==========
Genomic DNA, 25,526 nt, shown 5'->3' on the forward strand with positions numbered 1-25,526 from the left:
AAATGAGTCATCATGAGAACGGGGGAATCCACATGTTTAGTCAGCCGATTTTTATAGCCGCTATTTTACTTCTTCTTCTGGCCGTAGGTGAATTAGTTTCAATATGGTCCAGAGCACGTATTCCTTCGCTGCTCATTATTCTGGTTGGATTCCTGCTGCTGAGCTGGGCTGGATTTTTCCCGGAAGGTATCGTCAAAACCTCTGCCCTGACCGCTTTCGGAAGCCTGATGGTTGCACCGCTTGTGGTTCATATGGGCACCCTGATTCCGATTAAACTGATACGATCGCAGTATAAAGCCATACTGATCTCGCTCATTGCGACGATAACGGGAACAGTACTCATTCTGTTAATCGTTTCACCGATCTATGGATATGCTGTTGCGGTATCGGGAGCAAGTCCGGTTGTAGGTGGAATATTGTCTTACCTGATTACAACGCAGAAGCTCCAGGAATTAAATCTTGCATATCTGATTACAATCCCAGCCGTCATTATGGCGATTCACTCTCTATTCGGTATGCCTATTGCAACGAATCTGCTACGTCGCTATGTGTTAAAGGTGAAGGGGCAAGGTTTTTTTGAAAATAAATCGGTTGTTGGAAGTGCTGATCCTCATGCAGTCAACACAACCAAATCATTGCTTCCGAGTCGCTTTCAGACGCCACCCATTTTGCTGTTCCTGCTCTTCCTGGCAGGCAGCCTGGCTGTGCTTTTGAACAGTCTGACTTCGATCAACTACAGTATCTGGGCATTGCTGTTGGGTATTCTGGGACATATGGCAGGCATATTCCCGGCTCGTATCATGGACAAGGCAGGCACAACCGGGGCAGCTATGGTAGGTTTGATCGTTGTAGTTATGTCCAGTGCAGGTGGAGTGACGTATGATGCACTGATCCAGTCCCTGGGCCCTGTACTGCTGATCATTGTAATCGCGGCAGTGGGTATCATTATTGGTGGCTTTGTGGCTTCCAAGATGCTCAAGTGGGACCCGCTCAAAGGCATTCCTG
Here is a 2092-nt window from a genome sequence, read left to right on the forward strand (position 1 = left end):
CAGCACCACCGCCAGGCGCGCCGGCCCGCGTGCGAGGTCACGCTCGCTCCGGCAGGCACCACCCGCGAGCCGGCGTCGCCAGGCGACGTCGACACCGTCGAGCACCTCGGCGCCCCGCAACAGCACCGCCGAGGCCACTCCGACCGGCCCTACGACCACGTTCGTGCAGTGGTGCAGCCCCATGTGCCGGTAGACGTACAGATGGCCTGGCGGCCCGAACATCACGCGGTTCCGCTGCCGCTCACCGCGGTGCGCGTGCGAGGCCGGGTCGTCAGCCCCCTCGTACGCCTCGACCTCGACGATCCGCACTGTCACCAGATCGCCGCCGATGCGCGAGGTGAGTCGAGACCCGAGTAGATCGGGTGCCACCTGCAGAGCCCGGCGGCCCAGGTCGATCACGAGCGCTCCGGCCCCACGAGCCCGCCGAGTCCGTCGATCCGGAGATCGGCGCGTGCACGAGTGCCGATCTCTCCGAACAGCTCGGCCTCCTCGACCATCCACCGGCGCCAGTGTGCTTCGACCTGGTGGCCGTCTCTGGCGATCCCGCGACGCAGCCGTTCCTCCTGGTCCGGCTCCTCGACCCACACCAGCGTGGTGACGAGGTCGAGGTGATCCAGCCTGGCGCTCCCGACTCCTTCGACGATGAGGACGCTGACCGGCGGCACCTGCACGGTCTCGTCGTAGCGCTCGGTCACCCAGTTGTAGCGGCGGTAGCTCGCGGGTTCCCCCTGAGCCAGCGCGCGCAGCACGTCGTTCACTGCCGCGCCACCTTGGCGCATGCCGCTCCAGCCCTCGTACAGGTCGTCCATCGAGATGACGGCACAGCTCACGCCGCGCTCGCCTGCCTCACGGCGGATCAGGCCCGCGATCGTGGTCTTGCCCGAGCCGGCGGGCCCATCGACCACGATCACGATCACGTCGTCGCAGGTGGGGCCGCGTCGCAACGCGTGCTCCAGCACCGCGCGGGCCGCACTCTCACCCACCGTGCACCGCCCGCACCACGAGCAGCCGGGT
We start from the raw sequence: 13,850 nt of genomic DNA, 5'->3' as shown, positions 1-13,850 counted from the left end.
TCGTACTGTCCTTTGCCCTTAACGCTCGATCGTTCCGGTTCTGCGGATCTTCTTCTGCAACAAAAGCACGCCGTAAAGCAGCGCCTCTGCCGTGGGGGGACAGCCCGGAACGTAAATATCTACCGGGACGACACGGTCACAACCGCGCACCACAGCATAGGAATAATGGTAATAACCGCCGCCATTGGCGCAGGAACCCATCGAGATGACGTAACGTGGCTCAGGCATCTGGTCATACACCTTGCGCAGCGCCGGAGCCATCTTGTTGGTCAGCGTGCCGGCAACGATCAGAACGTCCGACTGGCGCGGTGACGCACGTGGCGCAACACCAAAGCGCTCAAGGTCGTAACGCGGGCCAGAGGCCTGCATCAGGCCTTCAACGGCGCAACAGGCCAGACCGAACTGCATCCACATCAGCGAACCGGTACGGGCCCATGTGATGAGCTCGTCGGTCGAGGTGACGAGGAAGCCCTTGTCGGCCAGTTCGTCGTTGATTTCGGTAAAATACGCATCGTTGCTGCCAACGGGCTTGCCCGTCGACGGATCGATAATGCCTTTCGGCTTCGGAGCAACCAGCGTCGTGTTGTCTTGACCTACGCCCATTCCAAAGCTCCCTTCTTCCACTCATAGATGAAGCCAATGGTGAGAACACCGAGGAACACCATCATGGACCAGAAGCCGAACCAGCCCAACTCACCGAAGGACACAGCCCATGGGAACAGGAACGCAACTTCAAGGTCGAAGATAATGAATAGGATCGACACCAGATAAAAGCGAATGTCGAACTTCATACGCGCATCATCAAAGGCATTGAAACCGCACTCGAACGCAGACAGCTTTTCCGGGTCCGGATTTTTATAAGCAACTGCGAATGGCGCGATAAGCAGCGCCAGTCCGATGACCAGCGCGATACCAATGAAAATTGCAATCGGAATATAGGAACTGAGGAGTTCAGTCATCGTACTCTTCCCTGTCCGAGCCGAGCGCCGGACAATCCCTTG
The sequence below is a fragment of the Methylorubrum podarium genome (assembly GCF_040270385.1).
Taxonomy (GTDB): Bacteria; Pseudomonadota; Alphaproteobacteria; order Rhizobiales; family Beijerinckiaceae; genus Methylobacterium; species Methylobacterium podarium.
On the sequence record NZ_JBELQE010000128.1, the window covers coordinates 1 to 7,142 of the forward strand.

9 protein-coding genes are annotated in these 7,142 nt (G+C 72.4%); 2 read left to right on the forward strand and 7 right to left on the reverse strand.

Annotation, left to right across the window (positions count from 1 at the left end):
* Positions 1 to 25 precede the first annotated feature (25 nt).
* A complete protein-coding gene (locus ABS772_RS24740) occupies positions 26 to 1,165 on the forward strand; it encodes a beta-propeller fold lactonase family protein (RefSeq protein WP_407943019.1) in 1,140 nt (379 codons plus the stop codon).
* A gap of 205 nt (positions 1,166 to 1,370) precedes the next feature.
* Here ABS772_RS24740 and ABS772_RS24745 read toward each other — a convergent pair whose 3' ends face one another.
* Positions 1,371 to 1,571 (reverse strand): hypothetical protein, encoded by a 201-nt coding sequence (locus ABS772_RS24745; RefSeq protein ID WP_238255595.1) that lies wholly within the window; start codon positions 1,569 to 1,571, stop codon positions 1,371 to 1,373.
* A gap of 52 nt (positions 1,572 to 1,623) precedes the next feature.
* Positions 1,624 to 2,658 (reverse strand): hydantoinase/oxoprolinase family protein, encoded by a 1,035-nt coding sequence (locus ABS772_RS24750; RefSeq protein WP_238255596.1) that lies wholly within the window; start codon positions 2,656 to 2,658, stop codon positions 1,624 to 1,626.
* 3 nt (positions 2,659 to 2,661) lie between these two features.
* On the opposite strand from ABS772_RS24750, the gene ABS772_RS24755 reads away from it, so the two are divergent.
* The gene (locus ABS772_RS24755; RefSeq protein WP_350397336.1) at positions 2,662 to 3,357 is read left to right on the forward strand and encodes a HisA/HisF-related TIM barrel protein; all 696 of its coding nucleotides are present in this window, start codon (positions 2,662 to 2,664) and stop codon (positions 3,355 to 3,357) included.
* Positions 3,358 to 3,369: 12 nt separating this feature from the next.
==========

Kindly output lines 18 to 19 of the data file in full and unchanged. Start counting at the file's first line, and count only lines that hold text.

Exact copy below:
* Positions 1,624 to 2,658 (reverse strand): hydantoinase/oxoprolinase family protein, encoded by a 1,035-nt coding sequence (locus ABS772_RS24750; RefSeq protein WP_238255596.1) that lies wholly within the window; start codon positions 2,656 to 2,658, stop codon positions 1,624 to 1,626.
* 3 nt (positions 2,659 to 2,661) lie between these two features.